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Int J Nurs Stud. 2018 Dec 31;91:94-100. doi: 10.1016/j.ijnurstu.2018.11.011. [Epub ahead of print]

Interprofessional teamwork, quality of care and turnover intention in geriatric care: A cross-sectional study in 55 acute geriatric units.

Author information

1
Department of Geriatric Medicine, Ghent University Hospital, C. Heymanslaan 10, 9000, Ghent, Belgium. Electronic address: Ruth.Piers@uzgent.be.
2
Department of Geriatric Medicine, Ghent University Hospital, C. Heymanslaan 10, 9000, Ghent, Belgium. Electronic address: Karen.Versluys@uzgent.be.
3
Department of Geriatric Medicine, St. Jan Hospital Bruges, Bruges, Belgium. Electronic address: Johan.Devoghel@azsintjan.be.
4
Artevelde University College & University of Ghent, Ghent, Belgium. Electronic address: Andre.Vyt@ugent.be.
5
Department of Geriatric Medicine, Ghent University Hospital, C. Heymanslaan 10, 9000, Ghent, Belgium. Electronic address: Nele.Vandennoortgate@uzgent.be.

Abstract

BACKGROUND AND OBJECTIVES:

The complex health problems of older persons require that health professionals closely work together, in particular when an acute decline necessitates admission at an acute geriatric unit. These working conditions may cause additional stress in staff. This study aims to identify the relation between interprofessional teamwork, the quality of care and turnover intention in acute geriatric units.

DESIGN, SETTING, PARTICIPANTS AND METHODS:

Perceptions of interprofessional teamwork, quality of care and turnover intention among team members of 55 acute geriatric units were measured using validated questionnaires. A multilevel linear regression model was built for quality of care and logistic regression for turnover intention, with random intercept for acute geriatric unit.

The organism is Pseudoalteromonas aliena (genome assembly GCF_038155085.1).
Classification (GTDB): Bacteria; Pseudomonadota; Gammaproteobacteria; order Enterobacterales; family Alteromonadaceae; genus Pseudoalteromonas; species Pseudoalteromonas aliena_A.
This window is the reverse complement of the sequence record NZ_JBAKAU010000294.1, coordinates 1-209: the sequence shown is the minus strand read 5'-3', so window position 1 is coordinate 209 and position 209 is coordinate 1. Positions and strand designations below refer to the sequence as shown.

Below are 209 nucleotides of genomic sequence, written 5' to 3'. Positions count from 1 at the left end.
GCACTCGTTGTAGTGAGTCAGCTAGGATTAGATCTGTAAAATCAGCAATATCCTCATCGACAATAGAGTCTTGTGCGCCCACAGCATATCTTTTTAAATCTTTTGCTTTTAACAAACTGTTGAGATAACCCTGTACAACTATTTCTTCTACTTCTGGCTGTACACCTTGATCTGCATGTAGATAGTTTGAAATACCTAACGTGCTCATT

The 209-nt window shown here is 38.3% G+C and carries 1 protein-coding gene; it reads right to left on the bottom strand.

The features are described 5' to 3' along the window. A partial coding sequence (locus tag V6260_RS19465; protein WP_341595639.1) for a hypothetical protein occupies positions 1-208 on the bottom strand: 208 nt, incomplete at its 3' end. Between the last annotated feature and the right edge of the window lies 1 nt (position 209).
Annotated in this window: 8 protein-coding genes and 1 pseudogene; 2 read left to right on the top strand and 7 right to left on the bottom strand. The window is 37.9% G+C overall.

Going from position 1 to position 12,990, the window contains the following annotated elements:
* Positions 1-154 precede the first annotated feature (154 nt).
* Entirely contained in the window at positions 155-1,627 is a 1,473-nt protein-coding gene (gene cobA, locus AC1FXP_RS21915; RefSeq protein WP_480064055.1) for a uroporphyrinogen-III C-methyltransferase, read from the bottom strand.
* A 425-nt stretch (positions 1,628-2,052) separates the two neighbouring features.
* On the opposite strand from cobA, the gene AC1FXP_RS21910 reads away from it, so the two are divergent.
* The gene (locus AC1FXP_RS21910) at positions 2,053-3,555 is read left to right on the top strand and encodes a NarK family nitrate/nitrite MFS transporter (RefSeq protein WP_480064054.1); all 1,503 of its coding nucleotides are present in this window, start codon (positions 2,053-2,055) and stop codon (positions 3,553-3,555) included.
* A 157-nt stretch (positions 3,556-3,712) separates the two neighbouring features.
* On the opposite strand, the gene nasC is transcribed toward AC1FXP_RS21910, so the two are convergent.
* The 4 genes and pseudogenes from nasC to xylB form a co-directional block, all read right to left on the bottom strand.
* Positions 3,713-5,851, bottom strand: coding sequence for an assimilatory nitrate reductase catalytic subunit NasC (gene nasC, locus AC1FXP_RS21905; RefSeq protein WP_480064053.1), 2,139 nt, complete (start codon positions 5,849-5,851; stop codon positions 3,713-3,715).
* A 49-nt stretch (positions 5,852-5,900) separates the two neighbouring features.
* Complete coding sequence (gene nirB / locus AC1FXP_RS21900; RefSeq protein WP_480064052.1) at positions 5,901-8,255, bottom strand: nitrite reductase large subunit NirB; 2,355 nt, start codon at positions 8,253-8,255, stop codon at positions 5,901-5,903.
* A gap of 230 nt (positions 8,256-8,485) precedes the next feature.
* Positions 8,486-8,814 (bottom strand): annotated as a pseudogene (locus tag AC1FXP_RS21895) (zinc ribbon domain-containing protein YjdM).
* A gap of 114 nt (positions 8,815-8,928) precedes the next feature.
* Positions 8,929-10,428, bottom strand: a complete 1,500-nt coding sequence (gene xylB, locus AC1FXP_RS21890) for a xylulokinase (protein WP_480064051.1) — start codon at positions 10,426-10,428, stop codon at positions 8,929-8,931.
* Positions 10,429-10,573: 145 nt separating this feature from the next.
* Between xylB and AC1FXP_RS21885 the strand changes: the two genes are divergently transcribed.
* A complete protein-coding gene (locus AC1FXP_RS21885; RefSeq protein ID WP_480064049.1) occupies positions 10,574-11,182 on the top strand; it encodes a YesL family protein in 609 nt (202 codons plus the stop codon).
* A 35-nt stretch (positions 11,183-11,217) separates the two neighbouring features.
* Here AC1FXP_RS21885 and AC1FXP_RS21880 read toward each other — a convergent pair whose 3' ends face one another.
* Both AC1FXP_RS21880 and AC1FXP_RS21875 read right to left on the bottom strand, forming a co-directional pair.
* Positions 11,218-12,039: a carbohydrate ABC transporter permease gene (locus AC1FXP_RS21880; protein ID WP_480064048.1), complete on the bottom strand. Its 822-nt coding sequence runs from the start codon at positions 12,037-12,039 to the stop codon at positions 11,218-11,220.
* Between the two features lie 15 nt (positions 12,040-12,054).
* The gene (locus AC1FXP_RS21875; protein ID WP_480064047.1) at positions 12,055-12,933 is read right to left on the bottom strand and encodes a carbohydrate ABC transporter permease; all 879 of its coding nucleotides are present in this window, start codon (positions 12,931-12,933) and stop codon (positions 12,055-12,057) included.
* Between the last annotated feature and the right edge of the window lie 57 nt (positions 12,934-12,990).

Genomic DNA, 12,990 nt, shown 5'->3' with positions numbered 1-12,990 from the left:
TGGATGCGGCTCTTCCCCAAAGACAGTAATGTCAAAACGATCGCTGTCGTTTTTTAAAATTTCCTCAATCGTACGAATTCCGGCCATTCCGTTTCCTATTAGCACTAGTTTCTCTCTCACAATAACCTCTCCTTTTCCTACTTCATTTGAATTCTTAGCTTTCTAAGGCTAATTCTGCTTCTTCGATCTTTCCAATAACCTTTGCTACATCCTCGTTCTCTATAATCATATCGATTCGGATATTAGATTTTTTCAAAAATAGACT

RESULTS:

The overall response rate was 60%. Of the 890 respondents, 71% were nursing professionals, 20% allied health professionals, 5% physicians, and 4% administrative staff. Twenty-three percent reported poor to fair quality of care in their unit; 19% was not sure that patients or families had been given enough means to organise care after discharge. Fifteen percent reported turnover intention (18%, 8%, 9% and 11% among nursing professionals, allied health professionals, physicians and administrative workers respectively, p = 0.005). Higher perceived interprofessional teamwork was related to higher quality of care (estimated coefficient 0.05, p < 0.001) and lower turnover intention in nursing professionals only (estimated OR 0.94, p < 0.001).

CONCLUSION:

Creating a care environment of good interprofessional teamwork can help acute geriatric units to retain nursing professionals in the job and achieve higher quality of care.

KEYWORDS:

Ethical climate; Intention to leave the job; Interprofessional collaboration; Quality of care; Teamwork

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